We talk about Enterprise Architecture (EA) and Solution Architecture (SA) so much that sometimes I think we have ourselves convinced that it is actually possible to implement one. We craft models, generate elaborate diagrams, and implement sophisticated tooling, all in the name of evolving our businesses and organizations through strategic EA and tactical SA.
Don’t get me wrong. I’m a strong believer in investing in EA and SA. But I think it’s important to realize that you can’t deploy either one! The only thing that you can possibly deploy into a production environment is Technical Architecture (TA). EA is decomposed into one or more SAs, which are further decomposed into multiple TAs (see Figure below).
At the end of the day, the only thing you can deploy is a new business process, data storage mechanism, software application, sub-system, equipment, etc. at the TA level. You can’t possibly point to where in your data center your SA or EA lives. These are merely abstractions that are overlaid on top of the TA deployments and organizational changes that are implemented.
A SA is a collection of TA implementations that are organized around an architectural style and supporting infrastructure. While it certainly is possible to see Technical Architecture from the perspective of a narrow, single application focus, it is more clearly understood as a broader collective of TA instances that come together to embody the SA design. In the absence of the SA design and related architectural style, then TA changes and deployments are made in isolation as a random collection of one-off, ad-hoc solutions that are all addressing different objectives within the organization. The end result is a lack of sufficient traction and cohesion to drive the organization in the strategic direction that it needs to go. That’s where the combination of TA aligned with SA within the context of EA produces important strategic value – traction and cohesion to move the enterprise from the current (AS-IS) state toward the desired future (TO-BE) state (see Figure below).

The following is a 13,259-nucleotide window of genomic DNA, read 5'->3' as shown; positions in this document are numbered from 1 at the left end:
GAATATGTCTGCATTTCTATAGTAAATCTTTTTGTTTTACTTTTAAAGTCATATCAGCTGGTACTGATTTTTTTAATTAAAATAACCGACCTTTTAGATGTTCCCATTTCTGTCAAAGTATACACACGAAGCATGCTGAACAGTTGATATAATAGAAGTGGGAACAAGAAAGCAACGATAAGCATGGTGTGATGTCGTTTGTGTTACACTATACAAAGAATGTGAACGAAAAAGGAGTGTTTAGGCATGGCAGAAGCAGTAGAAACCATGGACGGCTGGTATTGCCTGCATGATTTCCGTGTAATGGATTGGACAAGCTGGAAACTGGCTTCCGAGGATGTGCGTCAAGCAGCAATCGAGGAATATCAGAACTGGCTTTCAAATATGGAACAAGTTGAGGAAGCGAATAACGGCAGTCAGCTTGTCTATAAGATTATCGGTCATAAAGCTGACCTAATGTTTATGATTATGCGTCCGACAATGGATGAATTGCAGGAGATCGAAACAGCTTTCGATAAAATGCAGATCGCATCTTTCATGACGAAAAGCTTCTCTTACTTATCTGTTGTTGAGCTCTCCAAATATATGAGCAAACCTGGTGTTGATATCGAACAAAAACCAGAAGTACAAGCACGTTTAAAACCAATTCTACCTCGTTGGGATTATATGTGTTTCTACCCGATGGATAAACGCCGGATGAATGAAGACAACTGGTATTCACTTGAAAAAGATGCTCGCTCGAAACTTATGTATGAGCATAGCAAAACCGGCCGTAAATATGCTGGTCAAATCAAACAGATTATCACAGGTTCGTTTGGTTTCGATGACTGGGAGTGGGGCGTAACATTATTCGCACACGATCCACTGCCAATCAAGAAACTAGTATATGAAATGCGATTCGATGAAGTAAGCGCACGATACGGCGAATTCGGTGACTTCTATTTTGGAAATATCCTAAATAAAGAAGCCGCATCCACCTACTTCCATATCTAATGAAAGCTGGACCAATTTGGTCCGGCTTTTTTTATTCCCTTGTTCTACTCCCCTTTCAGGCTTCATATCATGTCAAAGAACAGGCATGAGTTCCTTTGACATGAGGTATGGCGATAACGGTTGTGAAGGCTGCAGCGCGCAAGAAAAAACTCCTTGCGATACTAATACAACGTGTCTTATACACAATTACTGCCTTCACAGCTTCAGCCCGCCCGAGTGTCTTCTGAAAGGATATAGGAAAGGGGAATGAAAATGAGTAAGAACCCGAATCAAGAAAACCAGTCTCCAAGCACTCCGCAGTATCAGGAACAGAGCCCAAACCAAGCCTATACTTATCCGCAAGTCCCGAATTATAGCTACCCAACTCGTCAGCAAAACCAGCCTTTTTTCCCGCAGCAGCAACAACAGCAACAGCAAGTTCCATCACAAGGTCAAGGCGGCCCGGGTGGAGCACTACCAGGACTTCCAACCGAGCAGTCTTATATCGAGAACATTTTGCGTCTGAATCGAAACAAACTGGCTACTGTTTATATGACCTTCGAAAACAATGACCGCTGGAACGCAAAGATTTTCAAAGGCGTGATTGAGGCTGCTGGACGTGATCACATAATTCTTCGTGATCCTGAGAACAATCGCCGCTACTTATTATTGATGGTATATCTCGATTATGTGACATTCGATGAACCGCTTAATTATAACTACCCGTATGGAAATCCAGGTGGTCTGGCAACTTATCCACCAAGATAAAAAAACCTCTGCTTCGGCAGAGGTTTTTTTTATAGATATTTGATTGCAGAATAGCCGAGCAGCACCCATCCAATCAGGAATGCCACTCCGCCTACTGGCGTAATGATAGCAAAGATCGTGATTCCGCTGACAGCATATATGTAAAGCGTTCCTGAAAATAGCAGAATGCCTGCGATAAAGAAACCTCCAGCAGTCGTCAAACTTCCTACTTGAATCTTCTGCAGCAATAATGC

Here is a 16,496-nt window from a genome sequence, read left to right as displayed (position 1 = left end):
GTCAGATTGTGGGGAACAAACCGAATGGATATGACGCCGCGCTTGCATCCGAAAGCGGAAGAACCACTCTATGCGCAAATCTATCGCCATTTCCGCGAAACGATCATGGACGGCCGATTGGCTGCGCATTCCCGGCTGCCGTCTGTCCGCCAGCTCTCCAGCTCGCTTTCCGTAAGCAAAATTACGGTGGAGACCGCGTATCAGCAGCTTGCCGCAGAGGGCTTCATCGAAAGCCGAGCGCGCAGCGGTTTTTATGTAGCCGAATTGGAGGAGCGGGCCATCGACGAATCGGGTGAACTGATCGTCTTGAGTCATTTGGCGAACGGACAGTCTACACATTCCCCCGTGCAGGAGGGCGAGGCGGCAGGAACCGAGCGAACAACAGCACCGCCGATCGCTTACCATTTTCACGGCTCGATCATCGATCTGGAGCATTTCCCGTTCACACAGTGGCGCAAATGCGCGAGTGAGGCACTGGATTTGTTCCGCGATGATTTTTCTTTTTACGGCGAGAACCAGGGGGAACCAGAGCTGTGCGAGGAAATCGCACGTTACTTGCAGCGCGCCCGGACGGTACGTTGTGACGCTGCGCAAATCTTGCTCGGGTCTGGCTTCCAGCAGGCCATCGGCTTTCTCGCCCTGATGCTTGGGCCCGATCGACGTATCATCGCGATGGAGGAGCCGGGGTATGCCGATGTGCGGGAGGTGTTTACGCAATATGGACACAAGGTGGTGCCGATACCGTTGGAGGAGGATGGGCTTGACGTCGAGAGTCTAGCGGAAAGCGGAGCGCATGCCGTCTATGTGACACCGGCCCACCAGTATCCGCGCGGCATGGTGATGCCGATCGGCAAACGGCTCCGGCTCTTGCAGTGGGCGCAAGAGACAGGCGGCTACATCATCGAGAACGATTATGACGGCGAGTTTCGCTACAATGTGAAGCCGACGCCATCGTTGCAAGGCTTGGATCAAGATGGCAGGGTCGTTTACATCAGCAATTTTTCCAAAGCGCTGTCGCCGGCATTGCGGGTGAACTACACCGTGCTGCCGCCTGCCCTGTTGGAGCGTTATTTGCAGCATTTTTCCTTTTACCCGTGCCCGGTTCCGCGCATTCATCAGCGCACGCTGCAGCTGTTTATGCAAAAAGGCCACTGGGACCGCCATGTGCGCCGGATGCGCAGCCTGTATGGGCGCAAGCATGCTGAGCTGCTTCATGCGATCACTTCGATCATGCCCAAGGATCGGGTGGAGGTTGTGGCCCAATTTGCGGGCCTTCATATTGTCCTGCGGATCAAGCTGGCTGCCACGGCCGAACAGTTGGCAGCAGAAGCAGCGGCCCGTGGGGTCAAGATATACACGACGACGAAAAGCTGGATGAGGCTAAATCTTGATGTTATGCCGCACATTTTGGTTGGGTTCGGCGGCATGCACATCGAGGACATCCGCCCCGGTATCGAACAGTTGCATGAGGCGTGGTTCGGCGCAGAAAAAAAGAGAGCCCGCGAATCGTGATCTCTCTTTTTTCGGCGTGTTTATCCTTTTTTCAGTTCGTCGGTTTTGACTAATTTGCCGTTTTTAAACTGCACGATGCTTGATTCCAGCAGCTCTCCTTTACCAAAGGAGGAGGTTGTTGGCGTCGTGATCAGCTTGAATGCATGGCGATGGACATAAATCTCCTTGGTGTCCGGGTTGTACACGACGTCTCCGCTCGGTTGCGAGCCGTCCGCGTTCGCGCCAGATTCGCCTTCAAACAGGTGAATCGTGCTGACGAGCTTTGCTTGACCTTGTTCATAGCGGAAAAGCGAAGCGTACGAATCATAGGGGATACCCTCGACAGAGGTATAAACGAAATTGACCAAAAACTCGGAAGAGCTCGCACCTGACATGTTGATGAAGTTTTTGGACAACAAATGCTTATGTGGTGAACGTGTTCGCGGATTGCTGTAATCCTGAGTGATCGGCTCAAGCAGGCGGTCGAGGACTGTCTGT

Managing the development and on-going maintenance of a Solution Architecture involves the management of a portfolio of TAs. To do so, you must balance competing concerns both vertically between TAs and the SA as well as horizontally across the portfolio of TAs.
There are three primary tasks to perform in managing a TA portfolio:
- Highlight synergy between TAs and take advantage of this synergy
- Resolve resource conflicts that arise between TAs and ensure that activities are properly prioritized and managed
- Align design strategies so that patterns and supporting components do not conflict with one another
So remember, in order to be effective at delivering enterprise value through investment in architecture, then you need to focus upon architecture governance. Proper governance can guide your TA implementation efforts to align with another another, align with the SA design, and ultimately realize the long-term EA vision through multiple TA increments.